Only a month has passed since ordinary Cubans won the right to own computers, and the government still keeps a rigid grip on Internet access.
But that hasn’t stopped thousands from finding their way into cyberspace. And a daring few post candid blogs about life in the communist-run country that have garnered international audiences.
Yoani Sanchez writes the “Generacion Y” blog and gets more than a million hits a month, mostly from abroad — though she has begun to strike a chord in Cuba. On her site and others, anonymous Cubans offer stinging criticisms of their government.
But it isn’t simple. To post her blog, Sanchez dresses like a tourist and slips into Havana hotels with Web access for foreigners. It costs about $6 an hour and she can’t afford to stay long given the price and the possibility someone might catch her connecting without permission.
It’s a testament to the ingenuity and black-market prowess Cubans have developed living on salaries averaging $20 a month, with constant restrictions and shortages.
The connections Cuban bloggers are making with the outside world via the Internet are irreversible, said Sanchez, who this month won the Ortega y Gasset Prize for digital journalism, a top Spanish media award.
“With each step we take in that direction, it’s harder for the government to push us back,” she said.
On an island where many censor themselves to avoid trouble, Sanchez says Generacion Y holds nothing back.
“It’s about how I live,” she said. “I think that technically, there are no limits. I have talked about things like Fidel Castro, and you know how taboo that can be.”
But she added that “there are some ethical limits. I would never call for violence, for instance.”
Since taking over from his ailing brother Fidel in February, Raul Castro has lifted bans on Cubans buying consumer electronics, having cell phones and staying in luxury tourist hotels.
While the changes have bolstered the new president’s popularity, most simply legalized what was common practice. In a typically frank recent posting, Sanchez noted that many Cubans already had PCs, cell phones and DVD players bought on the black market.
“Legally recognizing what were already facts prospering in the shadows is not the same as allowing or approving something,” she wrote. Cuba’s leaders are responding to the inevitable, “but they won’t soothe our hunger for change.”
Authorities have made no sustained effort to stop Sanchez’s year-old blog, though pro-government sites accuse her of taking money from opposition groups.
Only foreigners and some government employees and academics are allowed Internet accounts and these are administered by the state.
Ordinary Cubans can join an island-wide network that allows them to send and receive international e-mail. Lines are long at youth clubs, post offices and the few Internet cafes that provide access, but the rest of the Web is blocked — a control far stricter than even China’s or Saudi Arabia’s.
Still, thousands of Cubans pay about $40 a month for black market dial-up Internet accounts bought through third parties overseas or stolen from foreign providers. Or they use passwords from authorized Cuban government accounts that hackers swipe or buy from corrupt officials.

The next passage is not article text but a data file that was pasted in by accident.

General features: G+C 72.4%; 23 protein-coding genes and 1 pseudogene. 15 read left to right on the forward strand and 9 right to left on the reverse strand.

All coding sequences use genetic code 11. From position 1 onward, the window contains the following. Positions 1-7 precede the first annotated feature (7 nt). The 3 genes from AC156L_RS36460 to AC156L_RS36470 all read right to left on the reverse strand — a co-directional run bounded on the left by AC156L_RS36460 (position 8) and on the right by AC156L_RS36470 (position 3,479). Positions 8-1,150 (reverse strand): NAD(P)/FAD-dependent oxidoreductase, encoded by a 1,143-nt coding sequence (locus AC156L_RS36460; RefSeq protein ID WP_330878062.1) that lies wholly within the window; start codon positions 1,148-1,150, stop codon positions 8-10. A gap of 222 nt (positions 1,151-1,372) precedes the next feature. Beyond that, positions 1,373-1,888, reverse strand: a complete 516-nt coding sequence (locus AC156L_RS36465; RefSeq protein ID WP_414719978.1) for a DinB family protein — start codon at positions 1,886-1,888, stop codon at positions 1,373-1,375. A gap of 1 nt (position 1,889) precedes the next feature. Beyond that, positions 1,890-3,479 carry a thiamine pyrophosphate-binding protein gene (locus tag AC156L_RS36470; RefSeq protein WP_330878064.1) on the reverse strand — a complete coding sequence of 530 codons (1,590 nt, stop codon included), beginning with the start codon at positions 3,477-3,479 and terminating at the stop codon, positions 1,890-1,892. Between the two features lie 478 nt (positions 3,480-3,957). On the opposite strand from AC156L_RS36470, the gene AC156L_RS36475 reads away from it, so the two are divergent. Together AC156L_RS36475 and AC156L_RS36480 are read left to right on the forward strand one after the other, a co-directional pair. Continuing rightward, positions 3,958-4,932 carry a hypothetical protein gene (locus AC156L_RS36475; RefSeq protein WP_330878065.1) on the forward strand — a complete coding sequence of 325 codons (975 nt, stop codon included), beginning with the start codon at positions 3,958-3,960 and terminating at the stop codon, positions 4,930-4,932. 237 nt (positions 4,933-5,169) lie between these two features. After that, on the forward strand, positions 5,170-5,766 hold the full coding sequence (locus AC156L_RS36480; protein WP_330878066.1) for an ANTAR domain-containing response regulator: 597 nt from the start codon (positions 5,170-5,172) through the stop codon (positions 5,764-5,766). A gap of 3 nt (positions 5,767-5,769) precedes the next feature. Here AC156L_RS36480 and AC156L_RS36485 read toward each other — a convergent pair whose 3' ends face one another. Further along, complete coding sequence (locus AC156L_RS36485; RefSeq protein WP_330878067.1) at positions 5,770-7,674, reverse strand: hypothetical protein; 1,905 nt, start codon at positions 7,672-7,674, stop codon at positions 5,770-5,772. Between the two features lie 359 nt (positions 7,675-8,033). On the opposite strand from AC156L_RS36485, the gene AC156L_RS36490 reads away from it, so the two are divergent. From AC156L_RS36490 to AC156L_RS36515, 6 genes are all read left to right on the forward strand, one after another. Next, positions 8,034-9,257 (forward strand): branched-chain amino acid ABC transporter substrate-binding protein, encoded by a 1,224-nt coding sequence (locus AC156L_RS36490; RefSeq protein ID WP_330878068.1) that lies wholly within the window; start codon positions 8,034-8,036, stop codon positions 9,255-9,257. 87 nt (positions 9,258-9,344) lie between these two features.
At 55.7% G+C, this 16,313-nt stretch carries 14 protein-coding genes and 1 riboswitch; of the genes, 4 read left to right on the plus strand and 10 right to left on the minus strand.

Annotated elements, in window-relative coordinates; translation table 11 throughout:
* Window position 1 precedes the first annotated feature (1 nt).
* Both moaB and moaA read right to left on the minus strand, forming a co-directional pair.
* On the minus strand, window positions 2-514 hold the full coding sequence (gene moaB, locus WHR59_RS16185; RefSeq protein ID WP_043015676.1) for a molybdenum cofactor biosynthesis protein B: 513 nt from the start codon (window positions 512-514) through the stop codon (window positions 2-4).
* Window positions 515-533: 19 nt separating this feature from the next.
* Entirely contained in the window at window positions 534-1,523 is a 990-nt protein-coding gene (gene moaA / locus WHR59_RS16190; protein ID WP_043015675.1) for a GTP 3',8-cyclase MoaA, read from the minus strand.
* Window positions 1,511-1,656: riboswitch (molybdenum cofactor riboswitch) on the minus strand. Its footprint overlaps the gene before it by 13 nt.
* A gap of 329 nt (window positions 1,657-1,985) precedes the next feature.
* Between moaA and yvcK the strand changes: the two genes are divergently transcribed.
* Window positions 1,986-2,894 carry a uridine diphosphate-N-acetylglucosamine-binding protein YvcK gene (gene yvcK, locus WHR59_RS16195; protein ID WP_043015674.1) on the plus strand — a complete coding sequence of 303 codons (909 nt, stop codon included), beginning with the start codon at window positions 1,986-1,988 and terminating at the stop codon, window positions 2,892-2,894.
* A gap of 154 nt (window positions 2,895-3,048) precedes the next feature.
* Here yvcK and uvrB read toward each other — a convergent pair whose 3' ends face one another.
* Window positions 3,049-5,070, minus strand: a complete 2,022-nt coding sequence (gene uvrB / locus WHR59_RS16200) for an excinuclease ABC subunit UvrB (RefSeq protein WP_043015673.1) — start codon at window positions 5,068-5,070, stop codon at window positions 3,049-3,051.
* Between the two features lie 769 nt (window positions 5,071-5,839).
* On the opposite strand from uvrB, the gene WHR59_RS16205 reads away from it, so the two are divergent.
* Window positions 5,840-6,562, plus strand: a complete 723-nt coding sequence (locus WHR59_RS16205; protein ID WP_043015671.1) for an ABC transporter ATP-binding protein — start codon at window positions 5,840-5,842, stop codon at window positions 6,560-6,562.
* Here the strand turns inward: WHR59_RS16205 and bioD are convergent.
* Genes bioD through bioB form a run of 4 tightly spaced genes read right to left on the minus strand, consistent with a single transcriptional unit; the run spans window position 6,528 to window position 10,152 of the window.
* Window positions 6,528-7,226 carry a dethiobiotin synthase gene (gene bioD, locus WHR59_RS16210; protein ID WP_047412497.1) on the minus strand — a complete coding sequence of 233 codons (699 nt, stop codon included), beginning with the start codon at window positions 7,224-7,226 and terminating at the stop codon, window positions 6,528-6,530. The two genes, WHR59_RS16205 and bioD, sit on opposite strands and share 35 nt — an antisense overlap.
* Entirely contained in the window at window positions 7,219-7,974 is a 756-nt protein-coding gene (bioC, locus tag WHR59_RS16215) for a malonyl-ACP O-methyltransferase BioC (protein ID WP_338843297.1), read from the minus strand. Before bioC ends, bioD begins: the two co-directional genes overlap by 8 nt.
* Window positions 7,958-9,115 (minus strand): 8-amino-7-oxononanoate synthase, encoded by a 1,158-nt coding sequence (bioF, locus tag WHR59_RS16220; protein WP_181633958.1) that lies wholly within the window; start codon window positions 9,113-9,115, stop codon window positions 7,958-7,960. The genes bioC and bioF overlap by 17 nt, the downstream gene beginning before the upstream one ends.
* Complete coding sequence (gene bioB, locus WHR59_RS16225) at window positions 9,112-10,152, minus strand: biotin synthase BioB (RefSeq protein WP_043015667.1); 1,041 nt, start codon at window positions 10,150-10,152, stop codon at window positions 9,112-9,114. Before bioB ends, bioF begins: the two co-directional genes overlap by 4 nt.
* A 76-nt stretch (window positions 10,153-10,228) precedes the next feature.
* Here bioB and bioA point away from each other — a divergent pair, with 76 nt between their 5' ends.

Sanchez said so many Cubans read her blog that fans stop her on the street.
Generacion Y takes its title from a Cuban passion for names beginning in Y. It offers witty and biting accounts of Cubans’ everyday struggles against government restrictions at every turn.
Some of the bloggers hew to the belief that openness is the best answer to official surveillance.
“By signing your name, giving your opinions out loud and not hiding anything, we disarm their efforts to watch us,” Sanchez wrote on her blog.
On a blog called “Sin EVAsion” (“Without Evasion”), Eva Hernandez dared to mock “Granma,” the official Communist Party newspaper, for taking its name from the American yacht that brought Castro and his rebels back to Cuba from Mexico to launch their armed rebellion in 1956.
“Cuba is the only country in the world whose principal newspaper, the official organ of the Communist Party and the official voice of the government, has the ridiculous name ’granny,”’ she wrote. Piling on the heat, she added that the name “perpetuates the memory of that yacht that brought us so much that is bad.”
Generacion Y is maintained by a server in Germany, and Sanchez says the Cuban government periodically attempts to block her site within Cuba, though the problem is always cleared up within hours.
Administrators of the “Petrosalvaje” site also claim to struggle with government-imposed limits. A recent post called uncensored Internet access a “virtual raft” — a reference to the rafts on which Cubans flee to the United States.
The government is also into blogging — maintaining dozens of sites dedicated to promoting the island’s image overseas.
“Raul needs time,” reads a post on Kaosenlared.net, a forum based in Spain. “We are confident, calm and staying united in favor of the direction of our revolution.” It is signed Rogelio Sarforat and was apparently posted from Cuba.
Reynaldo Escobar, Sanchez’ husband and a former journalist for official media, now uses his own blog to criticize the government. He said Cuba pays supporters to flood the Internet with positive opinions.
He says he knows of nobody who would spend money to go on the Web and defend the system. “Everyone who argues in favor of the government is paid to do so, or does so because they have been asked to,” he said.